This amounts to a defeat for NATO, twice embarrassing as it prepares to 'celebrate' its 50th anniversary, writes New York Times columnist William Safire, who says: "Manhole covers are being sealed and sharpshooters are preparing to patrol rooftops as this capital braces for the biggest turnout of world leaders since the Kennedy funeral. The 19 nations of the Atlantic alliance had planned to celebrate the 50th anniversary of the military organization that stopped the Russians. Instead, they will be marking their failure to stop Serbia from expelling unwanted Albanians from its province of Kosovo."
Safire also says: "Nobody at NATO will concede defeat. Beribboned briefers use laser pointers to show bridges destroyed, oil refineries destroyed and empty barracks blown up - as if bombing from a safe distance had anything to do with NATO's military mission. [The alliance] is failing in its primary mission. The Serbs have almost finished doing the bloody work they set out to do. That is military defeat."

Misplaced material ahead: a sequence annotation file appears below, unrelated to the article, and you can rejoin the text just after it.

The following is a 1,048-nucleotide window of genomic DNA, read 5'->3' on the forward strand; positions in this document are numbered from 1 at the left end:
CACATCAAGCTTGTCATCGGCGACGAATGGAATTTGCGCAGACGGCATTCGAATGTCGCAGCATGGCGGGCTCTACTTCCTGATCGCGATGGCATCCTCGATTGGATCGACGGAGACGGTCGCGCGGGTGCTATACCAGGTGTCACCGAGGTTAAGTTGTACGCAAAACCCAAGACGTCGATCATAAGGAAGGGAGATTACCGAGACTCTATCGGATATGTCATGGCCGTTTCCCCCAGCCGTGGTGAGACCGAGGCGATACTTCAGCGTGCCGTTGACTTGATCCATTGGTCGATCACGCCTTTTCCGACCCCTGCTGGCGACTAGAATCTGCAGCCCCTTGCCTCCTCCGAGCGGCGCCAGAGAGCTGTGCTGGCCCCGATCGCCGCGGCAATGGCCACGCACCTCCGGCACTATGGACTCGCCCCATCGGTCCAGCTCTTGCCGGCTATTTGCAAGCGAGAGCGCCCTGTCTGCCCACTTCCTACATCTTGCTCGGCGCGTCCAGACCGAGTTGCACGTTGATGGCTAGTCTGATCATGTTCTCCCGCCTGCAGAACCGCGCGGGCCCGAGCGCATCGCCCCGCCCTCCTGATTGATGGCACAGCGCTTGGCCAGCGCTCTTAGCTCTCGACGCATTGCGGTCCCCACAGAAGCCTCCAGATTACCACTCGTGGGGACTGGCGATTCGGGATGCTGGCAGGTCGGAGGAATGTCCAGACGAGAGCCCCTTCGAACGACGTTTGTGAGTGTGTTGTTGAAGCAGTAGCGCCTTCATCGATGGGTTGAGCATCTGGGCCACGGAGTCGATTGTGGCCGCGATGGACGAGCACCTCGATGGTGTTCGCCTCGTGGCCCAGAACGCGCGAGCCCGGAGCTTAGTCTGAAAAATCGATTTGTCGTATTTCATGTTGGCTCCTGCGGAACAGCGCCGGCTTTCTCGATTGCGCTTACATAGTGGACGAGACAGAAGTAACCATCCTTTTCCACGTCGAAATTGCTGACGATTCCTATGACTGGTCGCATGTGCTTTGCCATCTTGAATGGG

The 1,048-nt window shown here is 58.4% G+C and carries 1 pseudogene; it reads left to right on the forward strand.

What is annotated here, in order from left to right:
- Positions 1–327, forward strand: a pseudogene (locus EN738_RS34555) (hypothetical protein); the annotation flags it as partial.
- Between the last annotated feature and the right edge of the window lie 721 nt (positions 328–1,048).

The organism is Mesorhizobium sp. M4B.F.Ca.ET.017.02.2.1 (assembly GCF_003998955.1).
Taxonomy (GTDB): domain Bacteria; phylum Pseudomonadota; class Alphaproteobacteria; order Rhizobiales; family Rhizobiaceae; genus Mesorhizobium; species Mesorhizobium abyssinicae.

NEW YORK TIMES: A desire for democracy and economic growth can promote ethnic cooperation
The New York Times carries another editorial column contending that ethnic division needn't lead inexorably to ethnic hatred and conflict. Times writer Tina Rosenburg says: "Not every nation with a tense mix of ethnicities has slipped into violence. Romania and Hungary, two nations that border Yugoslavia, are trying to manage conflicts surrounding the Hungarian minority in Romania peacefully. The same is true with the Hungarian minority living in Slovakia. Many former Soviet nations are arriving at democratic ways to deal with the large Russian populations in their midst. Latvia, for example, has now agreed to remove most barriers to citizenship for the one-third of its residents who are ethnic Russians. And while several ethnic enclaves of the former Soviet Union, like Chechnya and the ethnic Armenian region of Nagorno-Karabakh, have fought separatist wars, many other enclaves have not. History was one thing that made Yugoslavia different. In the Balkans, the ebb and flow of empires over the centuries -- Ottoman, Austro-Hungarian and others -- left a long cycle of killings and revenge."